- The Blue-Green Algae (Cyanobacteria): The algae are the simplest members of the plant kingdom, and the blue-green algae are the simplest of the algae. They have a considerable and increasing economic importance; they have both beneficial and harmful effects on human life. Blue-greens are not true algae. They have no nucleus, the structure that encloses the DNA, and no chloroplast, the structure that encloses the photosynthetic membranes, the structures that are evident in photosynthetic true algae.
- Monitoring for Blue-green Algae: Human Health issues in the Lake Champlain Basin: blue-green algae.
- Blue-green algae supplements: Blue-green algae supplements come in the form of capsules, pills, and powders. An important part of the food chain in lakes and ponds worldwide, blue-green algae are microscopic plants with characteristics of both bacteria and algae (such as seaweed), but are more closely akin to bacteria.
- Why should you eat the Blue Green Algae?: The algae contains Floridan Starch, multiple vitamins, minerals, trace minerals, beta carotene, chlorophyll and essential fatty acids. Latest research shows that the algae is a good dietary source of omega-3 and -6 fatty acids, and these precious ingredients may be more readily bioavailable to us than vitamin supplements made in a laboratory.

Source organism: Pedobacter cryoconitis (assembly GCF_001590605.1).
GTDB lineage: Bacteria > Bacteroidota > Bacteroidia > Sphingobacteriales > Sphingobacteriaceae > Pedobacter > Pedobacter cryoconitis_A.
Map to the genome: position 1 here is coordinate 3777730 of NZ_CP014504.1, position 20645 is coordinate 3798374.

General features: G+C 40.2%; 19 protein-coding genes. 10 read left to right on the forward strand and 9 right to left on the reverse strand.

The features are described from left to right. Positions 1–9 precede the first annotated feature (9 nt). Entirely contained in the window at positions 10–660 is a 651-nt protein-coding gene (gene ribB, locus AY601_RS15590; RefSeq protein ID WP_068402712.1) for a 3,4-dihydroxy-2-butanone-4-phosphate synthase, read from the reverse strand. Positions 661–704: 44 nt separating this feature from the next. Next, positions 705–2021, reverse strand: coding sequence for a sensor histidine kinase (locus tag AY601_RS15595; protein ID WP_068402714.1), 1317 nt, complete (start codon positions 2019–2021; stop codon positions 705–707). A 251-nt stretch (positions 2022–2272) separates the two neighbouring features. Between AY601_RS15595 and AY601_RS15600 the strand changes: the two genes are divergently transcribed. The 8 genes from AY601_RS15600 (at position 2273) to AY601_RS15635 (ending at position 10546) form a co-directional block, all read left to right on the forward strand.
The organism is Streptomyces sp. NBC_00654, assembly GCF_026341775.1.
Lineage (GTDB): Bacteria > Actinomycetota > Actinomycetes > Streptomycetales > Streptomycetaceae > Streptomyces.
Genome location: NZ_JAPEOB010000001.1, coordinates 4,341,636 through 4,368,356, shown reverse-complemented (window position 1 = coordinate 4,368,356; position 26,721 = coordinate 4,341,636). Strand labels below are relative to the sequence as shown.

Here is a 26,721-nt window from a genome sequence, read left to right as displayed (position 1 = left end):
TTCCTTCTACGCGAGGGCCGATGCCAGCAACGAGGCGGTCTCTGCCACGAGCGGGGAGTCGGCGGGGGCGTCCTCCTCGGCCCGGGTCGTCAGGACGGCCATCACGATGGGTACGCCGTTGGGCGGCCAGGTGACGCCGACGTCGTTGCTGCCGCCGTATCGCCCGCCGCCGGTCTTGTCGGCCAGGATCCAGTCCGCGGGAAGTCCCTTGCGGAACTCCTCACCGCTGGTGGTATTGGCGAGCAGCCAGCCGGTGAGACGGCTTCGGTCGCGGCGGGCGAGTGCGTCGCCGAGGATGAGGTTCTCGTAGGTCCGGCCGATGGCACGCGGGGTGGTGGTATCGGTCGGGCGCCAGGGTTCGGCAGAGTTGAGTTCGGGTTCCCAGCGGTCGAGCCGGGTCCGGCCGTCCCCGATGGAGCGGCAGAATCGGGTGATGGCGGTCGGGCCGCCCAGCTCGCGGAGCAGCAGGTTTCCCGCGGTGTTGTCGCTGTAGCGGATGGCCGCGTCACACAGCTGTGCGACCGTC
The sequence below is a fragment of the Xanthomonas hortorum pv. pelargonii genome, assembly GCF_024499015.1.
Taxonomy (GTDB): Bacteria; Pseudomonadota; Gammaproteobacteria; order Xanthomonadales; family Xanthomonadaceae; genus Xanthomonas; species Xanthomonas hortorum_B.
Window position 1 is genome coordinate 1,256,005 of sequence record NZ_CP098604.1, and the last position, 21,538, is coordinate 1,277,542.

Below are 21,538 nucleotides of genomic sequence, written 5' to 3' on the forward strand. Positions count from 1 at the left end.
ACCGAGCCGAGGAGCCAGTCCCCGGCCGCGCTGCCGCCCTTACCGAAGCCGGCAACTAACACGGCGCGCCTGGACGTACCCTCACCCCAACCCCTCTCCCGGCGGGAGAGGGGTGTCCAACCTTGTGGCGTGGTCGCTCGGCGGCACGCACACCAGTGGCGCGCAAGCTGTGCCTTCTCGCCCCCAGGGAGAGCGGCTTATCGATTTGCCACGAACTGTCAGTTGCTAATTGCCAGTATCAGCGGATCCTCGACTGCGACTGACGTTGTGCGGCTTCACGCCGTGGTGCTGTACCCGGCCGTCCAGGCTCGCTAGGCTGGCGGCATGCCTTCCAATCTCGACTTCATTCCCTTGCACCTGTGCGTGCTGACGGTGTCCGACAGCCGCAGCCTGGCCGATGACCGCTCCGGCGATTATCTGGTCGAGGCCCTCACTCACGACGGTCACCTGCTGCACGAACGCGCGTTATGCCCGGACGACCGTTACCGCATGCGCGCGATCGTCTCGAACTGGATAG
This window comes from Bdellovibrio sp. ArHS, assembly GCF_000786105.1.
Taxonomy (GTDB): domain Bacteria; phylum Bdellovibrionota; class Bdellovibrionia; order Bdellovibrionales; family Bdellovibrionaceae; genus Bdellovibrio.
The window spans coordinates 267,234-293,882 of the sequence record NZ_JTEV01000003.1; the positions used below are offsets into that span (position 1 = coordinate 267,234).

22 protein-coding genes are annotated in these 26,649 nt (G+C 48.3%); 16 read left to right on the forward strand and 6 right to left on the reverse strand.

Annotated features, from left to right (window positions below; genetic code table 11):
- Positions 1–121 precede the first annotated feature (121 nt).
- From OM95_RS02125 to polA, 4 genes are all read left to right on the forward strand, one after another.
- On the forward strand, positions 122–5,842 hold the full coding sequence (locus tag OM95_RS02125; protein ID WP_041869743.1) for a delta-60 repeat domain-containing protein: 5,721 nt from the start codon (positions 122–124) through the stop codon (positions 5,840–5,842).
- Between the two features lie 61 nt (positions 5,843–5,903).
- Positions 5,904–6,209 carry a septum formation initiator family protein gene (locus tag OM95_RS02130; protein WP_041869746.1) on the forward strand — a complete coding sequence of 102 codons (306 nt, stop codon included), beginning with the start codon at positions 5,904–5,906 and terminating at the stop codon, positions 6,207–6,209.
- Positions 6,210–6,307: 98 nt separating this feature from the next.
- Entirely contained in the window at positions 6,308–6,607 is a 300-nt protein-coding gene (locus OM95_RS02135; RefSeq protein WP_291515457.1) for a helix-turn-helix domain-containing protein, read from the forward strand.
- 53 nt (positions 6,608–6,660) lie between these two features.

- Blue-Green Algae: Spirulina has many potential medicinal uses. First, it contains antioxidants such as beta carotene and zeaxanthin. Antioxidants are thought to protect body cells from damage caused by a chemical process called oxidation, which breaks foods down into components the body can use for energy.
- Blue-green algae (Anabaena flosaquae) Toxicity Studies: Blue-green algae (Anabaena flosaquae) Toxicity Studies - Toxicology studies from the primary scientific literature on aquatic organisms.
- Toxic Algal Blooms A Sign Of Rivers Under Stress: The decomposition of dead blue-green algal cells by bacteria consumes oxygen. When billions of such cells die during a bloom, the water becomes oxygen-depleted. This can lead to the death of other marine organisms, including fish, which need oxygen to survive. As well, the blue-green algae contain toxins that affect human and animal health.
- Blue Green Algal Toxicity: Blue-green algae have been known to be a cause of toxicity in lakes, ponds and dugouts for over 100 years, since the first poisoning cases were recorded. Cases of animal poisonings have occurred all over the world, including Alberta. Continuing research has shown that blue-green algae can produce different types of toxins or poisons. Only a few of the toxin-producing blue-green species are normally abundant in central Alberta lakes. Fortunately, these few species are toxic only on occasion because each species may have many strains and only some strains.
- Blue-Green Algal Blooms in Lakes: This brochure has been produced to answer the more frequent enquiries received by the Ministry of Environment, Lands and Parks (now called Ministry of Water, Land and Air Protection) on blue-green Algal Blooms in lakes and to provide you with general information on related water management concerns.